Several players from different backgrounds try to cope with the pressures of playing football at a major university. Each deals with the pressure differently, some turn to drinking, others to drugs, and some to studying.
A college football coach is told by his bosses that unless they do better this season it could be his last. To bolster the team he recruits a talented tail back. A female student is assigned to help him assimilate with college life and that includes doing his studies because he spent his whole life just playing football. And he finds himself attracted to her and she already has a boyfriend who is also on the team but he might be more concern about losing his position than losing her to him. And the coach has to deal with his other players' situations like the team's quarterback who deals with his father being distant by drinking and it eventually gets him in trouble. And one of the team's defensive players is obviously using steroids but passes the drug tests.Written by
Some scenes show college students lying in a street in the middle of car traffic as a way to prove their courage. A few weeks after the film's release, the studio recalled all copies and deleted this sequence from the picture in response to public outrage, because a few teenagers had been injured or killed imitating this deadly game. See more »
I'm not a football fan, although it's not like I haven't enjoyed football films from the past.... such as "North Dallas Forty," "Semi-Tough," and "The Longest Yard." Not that any of those were pure football movies, but maybe that's why I enjoyed them. So I didn't look at "The Program" from the eyes of a football fan, but from the perspective of whether it's a good movie or not. Certainly it's very professionally made and acted, and the football scenes are pretty exciting. (The point-of-view shots with the football helmet's bars in the foreground made you feel like you were there, as in any self-respecting shoot 'em up video game.)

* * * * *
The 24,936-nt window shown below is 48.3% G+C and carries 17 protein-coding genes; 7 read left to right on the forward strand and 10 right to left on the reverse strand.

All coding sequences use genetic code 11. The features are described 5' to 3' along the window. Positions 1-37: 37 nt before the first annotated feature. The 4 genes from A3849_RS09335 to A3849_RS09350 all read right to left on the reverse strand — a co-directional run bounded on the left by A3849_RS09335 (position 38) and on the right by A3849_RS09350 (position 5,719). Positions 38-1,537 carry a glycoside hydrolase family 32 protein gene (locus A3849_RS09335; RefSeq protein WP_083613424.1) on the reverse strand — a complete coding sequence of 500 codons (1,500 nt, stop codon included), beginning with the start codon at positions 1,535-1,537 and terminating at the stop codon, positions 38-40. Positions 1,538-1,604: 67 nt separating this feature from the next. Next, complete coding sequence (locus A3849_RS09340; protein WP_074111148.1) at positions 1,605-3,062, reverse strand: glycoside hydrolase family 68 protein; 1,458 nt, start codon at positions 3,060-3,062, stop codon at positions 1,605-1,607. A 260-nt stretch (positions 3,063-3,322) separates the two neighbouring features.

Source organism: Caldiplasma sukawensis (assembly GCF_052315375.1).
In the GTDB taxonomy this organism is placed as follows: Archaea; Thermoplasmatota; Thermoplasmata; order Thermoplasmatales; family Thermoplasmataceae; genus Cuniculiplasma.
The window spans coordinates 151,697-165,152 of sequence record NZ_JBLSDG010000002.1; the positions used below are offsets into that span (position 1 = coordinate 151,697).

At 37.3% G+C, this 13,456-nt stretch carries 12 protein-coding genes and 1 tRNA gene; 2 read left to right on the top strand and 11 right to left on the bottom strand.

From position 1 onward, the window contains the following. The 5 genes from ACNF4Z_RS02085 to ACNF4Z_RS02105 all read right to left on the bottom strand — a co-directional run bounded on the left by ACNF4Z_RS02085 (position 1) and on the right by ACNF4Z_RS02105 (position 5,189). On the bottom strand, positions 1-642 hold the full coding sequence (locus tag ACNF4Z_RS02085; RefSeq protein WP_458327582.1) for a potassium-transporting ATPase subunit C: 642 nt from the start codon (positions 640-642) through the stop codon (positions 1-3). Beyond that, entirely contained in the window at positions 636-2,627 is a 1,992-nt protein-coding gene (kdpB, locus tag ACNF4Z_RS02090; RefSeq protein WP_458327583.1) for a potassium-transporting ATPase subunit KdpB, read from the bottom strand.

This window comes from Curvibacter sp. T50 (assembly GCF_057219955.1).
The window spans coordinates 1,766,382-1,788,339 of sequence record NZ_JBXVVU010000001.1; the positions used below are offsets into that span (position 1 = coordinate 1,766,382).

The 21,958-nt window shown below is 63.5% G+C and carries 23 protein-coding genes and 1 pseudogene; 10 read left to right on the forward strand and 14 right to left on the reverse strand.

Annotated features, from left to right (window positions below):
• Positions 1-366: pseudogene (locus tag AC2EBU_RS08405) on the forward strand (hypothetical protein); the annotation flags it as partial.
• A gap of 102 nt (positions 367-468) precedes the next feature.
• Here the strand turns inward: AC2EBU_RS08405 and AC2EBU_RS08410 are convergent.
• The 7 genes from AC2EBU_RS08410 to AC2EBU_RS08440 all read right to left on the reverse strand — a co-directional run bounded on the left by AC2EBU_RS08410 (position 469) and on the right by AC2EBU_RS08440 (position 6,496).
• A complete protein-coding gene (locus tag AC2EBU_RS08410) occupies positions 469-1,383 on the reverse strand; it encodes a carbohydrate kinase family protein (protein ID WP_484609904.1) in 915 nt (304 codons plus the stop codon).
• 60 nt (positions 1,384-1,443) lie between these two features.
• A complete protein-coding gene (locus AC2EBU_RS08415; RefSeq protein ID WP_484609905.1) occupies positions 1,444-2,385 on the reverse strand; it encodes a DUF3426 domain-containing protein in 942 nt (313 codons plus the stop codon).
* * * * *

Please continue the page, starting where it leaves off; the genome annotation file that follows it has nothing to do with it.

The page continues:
The main reason why I was attracted to give "The Program" a peek was that I was in a James Caan state of mind... having recently seen him in "Warden of Red Rock," and rediscovering what a fine actor he can be. My first disappointment is that Caan, as the coach, is present mainly as a vehicle to keep the film moving along. He fixes things when the boys screw up, acts tough, makes appropriate facial expressions... and is basically a one-dimensional character with no depth. Naturally, the film has decided to focus on the lives of the football players, as youth sells.
Basically, we pursue the love lives of two jocks. Joe makes a play for Camille (played by the original Buffy, Kristy Swanson), while Darnell zeroes in on Autumn (Halle Berry... who helps make the movie come alive), after suckering her to tutor him. In both instances, both women are vehemently against dating these guys. (Camille, in fact, flat out states that she does not go out with football players; she ultimately does so by losing a bet.) Now, it's nothing new in movies... as sometimes in real life... for a fellow to court a reluctant girl only to win her over at the end. I know we like to see that sort of thing. However, neither of these young men had the kinds of characteristics that would turn these girls' pretty heads in the manner that they did. Darnell's sweet, but not educated enough to hold a sharp gal like Autumn for long; and Joe can be a smarty-pants, smirking jerk at times, especially for a hard-nosed and demanding sort that Camille is initially established to be.
However, not only do the girls fall for these guys (and, granted, some women have been known to fall in love for no good reason)... but they do so in a totally devoted and nearly altruistic way. I could have bought one of the female characters doing so, but both? How very unrealistic; in real life, unless a woman feels that immediate click... before surrendering so completely... usually she will make a man jump through many more hoops than what these lucky b******s go through. We're just moving the plot along, folks.
This is a great display of how Hollywood movies are made... I can imagine the screenplay being discussed by the marketing whizzes at Disney, where the committee of account executives decided that everything should safely and neatly fall into place. All the predictable cliches have that neat, happy ending... Darnell finally bonds with his rival, for example; Joe's neglectful father is shown tuning into to his son's big game. Yes, the movie pushes the right buttons, but there is no soul within; like in so many Hollywood cookie-cutter films... films that are, too often, hard to distinguish one from the next.
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